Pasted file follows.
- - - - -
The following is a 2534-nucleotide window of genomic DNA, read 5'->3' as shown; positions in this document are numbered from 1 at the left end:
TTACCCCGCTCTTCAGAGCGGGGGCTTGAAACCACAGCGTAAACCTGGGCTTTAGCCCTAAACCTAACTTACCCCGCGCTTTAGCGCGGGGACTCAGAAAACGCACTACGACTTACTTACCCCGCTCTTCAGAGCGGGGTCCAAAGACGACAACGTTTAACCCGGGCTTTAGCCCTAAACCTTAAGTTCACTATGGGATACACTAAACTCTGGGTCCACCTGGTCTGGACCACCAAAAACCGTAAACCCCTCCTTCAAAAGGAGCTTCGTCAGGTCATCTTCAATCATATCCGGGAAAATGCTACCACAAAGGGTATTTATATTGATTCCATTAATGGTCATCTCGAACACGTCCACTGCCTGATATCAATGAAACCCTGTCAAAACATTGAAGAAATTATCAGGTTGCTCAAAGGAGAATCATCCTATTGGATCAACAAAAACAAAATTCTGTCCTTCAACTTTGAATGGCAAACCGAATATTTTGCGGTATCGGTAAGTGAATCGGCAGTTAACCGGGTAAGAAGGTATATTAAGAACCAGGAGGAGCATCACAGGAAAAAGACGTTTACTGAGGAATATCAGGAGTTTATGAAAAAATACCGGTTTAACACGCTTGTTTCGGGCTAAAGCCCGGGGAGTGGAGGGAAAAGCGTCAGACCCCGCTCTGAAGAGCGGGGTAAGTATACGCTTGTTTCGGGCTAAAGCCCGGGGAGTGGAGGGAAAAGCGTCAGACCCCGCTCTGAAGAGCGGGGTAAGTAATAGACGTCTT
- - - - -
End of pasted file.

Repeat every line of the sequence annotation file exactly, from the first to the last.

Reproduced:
The following is a 2534-nucleotide window of genomic DNA, read 5'->3' as shown; positions in this document are numbered from 1 at the left end:
TTACCCCGCTCTTCAGAGCGGGGGCTTGAAACCACAGCGTAAACCTGGGCTTTAGCCCTAAACCTAACTTACCCCGCGCTTTAGCGCGGGGACTCAGAAAACGCACTACGACTTACTTACCCCGCTCTTCAGAGCGGGGTCCAAAGACGACAACGTTTAACCCGGGCTTTAGCCCTAAACCTTAAGTTCACTATGGGATACACTAAACTCTGGGTCCACCTGGTCTGGACCACCAAAAACCGTAAACCCCTCCTTCAAAAGGAGCTTCGTCAGGTCATCTTCAATCATATCCGGGAAAATGCTACCACAAAGGGTATTTATATTGATTCCATTAATGGTCATCTCGAACACGTCCACTGCCTGATATCAATGAAACCCTGTCAAAACATTGAAGAAATTATCAGGTTGCTCAAAGGAGAATCATCCTATTGGATCAACAAAAACAAAATTCTGTCCTTCAACTTTGAATGGCAAACCGAATATTTTGCGGTATCGGTAAGTGAATCGGCAGTTAACCGGGTAAGAAGGTATATTAAGAACCAGGAGGAGCATCACAGGAAAAAGACGTTTACTGAGGAATATCAGGAGTTTATGAAAAAATACCGGTTTAACACGCTTGTTTCGGGCTAAAGCCCGGGGAGTGGAGGGAAAAGCGTCAGACCCCGCTCTGAAGAGCGGGGTAAGTATACGCTTGTTTCGGGCTAAAGCCCGGGGAGTGGAGGGAAAAGCGTCAGACCCCGCTCTGAAGAGCGGGGTAAGTAATAGACGTCTT